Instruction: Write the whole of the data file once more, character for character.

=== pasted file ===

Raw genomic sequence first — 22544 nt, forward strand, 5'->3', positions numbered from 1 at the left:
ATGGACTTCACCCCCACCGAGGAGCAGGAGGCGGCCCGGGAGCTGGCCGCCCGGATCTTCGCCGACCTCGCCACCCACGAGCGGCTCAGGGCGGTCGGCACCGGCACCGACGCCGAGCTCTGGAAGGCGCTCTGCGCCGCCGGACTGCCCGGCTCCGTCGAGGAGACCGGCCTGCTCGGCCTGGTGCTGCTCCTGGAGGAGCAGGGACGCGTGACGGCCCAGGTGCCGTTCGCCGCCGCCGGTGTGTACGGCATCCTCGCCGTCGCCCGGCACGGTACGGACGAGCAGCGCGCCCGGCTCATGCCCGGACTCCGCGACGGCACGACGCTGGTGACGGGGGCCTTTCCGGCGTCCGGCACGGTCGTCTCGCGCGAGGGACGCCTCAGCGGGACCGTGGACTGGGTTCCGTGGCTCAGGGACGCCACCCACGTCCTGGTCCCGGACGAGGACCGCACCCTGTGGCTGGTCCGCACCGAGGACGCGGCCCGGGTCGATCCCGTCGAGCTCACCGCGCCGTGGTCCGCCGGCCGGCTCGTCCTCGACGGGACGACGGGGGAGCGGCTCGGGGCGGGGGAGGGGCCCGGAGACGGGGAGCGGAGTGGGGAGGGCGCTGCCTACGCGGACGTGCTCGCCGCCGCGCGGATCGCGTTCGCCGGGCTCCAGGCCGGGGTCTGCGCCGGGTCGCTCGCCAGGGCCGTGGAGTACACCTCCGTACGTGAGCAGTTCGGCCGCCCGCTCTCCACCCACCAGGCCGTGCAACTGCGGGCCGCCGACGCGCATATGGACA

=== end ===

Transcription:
Raw genomic sequence first — 22544 nt, forward strand, 5'->3', positions numbered from 1 at the left:
ATGGACTTCACCCCCACCGAGGAGCAGGAGGCGGCCCGGGAGCTGGCCGCCCGGATCTTCGCCGACCTCGCCACCCACGAGCGGCTCAGGGCGGTCGGCACCGGCACCGACGCCGAGCTCTGGAAGGCGCTCTGCGCCGCCGGACTGCCCGGCTCCGTCGAGGAGACCGGCCTGCTCGGCCTGGTGCTGCTCCTGGAGGAGCAGGGACGCGTGACGGCCCAGGTGCCGTTCGCCGCCGCCGGTGTGTACGGCATCCTCGCCGTCGCCCGGCACGGTACGGACGAGCAGCGCGCCCGGCTCATGCCCGGACTCCGCGACGGCACGACGCTGGTGACGGGGGCCTTTCCGGCGTCCGGCACGGTCGTCTCGCGCGAGGGACGCCTCAGCGGGACCGTGGACTGGGTTCCGTGGCTCAGGGACGCCACCCACGTCCTGGTCCCGGACGAGGACCGCACCCTGTGGCTGGTCCGCACCGAGGACGCGGCCCGGGTCGATCCCGTCGAGCTCACCGCGCCGTGGTCCGCCGGCCGGCTCGTCCTCGACGGGACGACGGGGGAGCGGCTCGGGGCGGGGGAGGGGCCCGGAGACGGGGAGCGGAGTGGGGAGGGCGCTGCCTACGCGGACGTGCTCGCCGCCGCGCGGATCGCGTTCGCCGGGCTCCAGGCCGGGGTCTGCGCCGGGTCGCTCGCCAGGGCCGTGGAGTACACCTCCGTACGTGAGCAGTTCGGCCGCCCGCTCTCCACCCACCAGGCCGTGCAACTGCGGGCCGCCGACGCGCATATGGACA